The submission process is electronic via eGif. Required components of the application, in pdf format, must be submitted through eGif (electronic Gateway to Internal Funding): https://webapps.lsa.umich.edu/egif/
Units may establish procedures within the unit to prioritize applications.
Proposals will be reviewed, evaluated, and selected by the appropriate Divisional Evaluation Committee.
PROPOSAL ABSTRACT: (Not to exceed 250 words).
PROPOSAL NARRATIVE*: (Not to exceed four pages).
A narrative should be included in the application which provides a concise description of the research, scholarship, or creative activity, including:
Statement of nature, objectives, and expected outcome of proposed research activity;
Description of the significance of proposed research in the discipline;
Explanation of how this project fits into the associate professor’s broader research program and what part of this work will play in the ultimate promotion to full professor, including clarification of whether the proposed investment will enable a new research direction or the completion of an ongoing project; and
Detailed timeline for accomplishing objectives (plans should acknowledge that the funds requested should generally be expended within two years from the date of award).
*For project requests exceeding $30,000, please note the following additional criteria which must be addressed in the narrative to be considered for funding.
What is the likely long-term impact of the proposed investment? Priority will be given to projects from investigators with a track record of external funding and proposals deemed likely to generate significant amounts of new external funding.
Is there broad support for this (i.e., are other units and individuals also contributing to the cost of the project)? The amount of other contributions will depend on the details of the proposal, with a required minimum contribution of 25% of the total cost by the faculty member’s unit(s) and other relevant units.
For large requests, preference will be given to investments in research infrastructure that affect more than one faculty member over one-time expenditures (e.g., salaries).
BUDGET JUSTIFICATION: (Not to exceed two pages for amounts up to $30,000; no more than three pages for amounts exceeding $30,000). The Budget Justification should be included with the materials and should fully explain the relationship of costs to the proposed activity and the basis for cost estimates (see pages 3-4 for the model, which should be followed).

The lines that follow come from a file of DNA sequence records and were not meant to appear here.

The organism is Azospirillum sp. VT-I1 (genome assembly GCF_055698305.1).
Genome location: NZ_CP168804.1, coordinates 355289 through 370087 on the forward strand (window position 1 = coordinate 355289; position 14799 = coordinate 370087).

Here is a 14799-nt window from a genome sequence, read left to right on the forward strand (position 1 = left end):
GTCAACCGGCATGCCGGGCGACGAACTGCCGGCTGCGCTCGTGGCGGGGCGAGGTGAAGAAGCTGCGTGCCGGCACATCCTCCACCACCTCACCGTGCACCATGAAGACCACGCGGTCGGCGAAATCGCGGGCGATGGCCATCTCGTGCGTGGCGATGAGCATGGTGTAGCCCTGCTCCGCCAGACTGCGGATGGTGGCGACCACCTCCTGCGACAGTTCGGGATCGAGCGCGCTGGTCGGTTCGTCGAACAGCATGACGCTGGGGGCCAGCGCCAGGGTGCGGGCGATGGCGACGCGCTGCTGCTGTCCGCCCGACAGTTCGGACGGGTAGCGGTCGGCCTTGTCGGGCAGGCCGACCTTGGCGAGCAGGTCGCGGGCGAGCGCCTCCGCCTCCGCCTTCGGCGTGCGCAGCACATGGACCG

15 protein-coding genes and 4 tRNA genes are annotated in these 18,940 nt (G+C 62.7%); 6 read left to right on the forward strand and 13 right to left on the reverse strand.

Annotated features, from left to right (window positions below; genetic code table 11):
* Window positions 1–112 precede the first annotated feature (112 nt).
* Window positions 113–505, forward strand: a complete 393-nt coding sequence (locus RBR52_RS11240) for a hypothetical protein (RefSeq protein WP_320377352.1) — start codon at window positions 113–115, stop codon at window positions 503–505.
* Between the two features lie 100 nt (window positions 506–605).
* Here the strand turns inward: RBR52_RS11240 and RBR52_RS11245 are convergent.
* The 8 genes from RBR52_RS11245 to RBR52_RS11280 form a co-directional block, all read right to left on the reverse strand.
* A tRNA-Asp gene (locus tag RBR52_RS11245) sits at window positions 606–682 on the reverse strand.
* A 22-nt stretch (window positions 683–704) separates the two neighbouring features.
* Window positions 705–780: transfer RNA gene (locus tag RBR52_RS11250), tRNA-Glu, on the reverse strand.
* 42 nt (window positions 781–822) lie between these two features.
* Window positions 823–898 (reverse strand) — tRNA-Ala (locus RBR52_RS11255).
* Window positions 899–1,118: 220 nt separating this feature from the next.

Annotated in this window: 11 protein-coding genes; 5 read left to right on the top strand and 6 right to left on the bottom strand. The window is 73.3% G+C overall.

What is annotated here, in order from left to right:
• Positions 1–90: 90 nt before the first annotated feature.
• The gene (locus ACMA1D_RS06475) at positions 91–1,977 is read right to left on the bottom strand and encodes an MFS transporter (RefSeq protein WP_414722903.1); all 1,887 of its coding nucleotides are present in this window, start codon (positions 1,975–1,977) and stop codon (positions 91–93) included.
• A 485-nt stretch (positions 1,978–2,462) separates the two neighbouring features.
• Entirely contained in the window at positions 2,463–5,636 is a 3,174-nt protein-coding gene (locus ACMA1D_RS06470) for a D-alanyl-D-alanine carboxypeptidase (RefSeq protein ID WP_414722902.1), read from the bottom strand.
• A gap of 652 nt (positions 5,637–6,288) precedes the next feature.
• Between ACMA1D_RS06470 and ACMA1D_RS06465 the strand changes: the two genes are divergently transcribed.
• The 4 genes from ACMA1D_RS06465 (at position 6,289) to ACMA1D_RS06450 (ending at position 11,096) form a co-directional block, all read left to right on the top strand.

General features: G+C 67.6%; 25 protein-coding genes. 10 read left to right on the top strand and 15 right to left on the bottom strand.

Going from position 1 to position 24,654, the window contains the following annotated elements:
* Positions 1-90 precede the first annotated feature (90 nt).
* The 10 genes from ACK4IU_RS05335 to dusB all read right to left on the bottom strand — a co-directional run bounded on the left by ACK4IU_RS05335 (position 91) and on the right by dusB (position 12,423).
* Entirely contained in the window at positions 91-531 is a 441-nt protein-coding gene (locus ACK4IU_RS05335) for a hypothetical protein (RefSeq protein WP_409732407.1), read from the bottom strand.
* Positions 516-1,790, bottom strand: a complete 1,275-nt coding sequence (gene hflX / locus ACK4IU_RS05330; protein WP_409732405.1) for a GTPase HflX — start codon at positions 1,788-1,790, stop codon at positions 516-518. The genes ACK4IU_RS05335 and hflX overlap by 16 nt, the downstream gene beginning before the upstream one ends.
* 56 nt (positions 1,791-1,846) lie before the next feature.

COMPLETE TEACHING AND SERVICE RECORD for the last 5 years including course enrollments.
CONFIDENTIAL LETTER OF EVALUATION - from relevant chairs/directors commenting on the timing of the request and the faculty member’s project as it relates to readiness for the next promotion
(1 page maximum). Submitted directly to the Divisional Associate Dean.
FOR PROPOSALS WITH A BUDGET >$30k – signoff of chairs/directors indicating support for a minimum of 25% cost sharing to be included in chair/director letter.
GUIDELINE FOR FINAL REPORT:
In May, two years after the award is granted, recipients will be contacted by their Associate Dean and reminded to submit a final report by the end of July that year.
The report should address how the award has been used to meet the goals of your proposal, list any publications or grant proposals that resulted from work supported by this fund, provide a brief description of how the funds were expended, and briefly describe how this has helped you prepare for promotion to full professor.
The report should be between one and two pages and should be submitted directly to the Associate Dean.
ASSOCIATE PROFESSORSUPPORT FUND
SAMPLE BUDGET JUSTIFICATION
First name Surname, Ph.D., Principal Investigator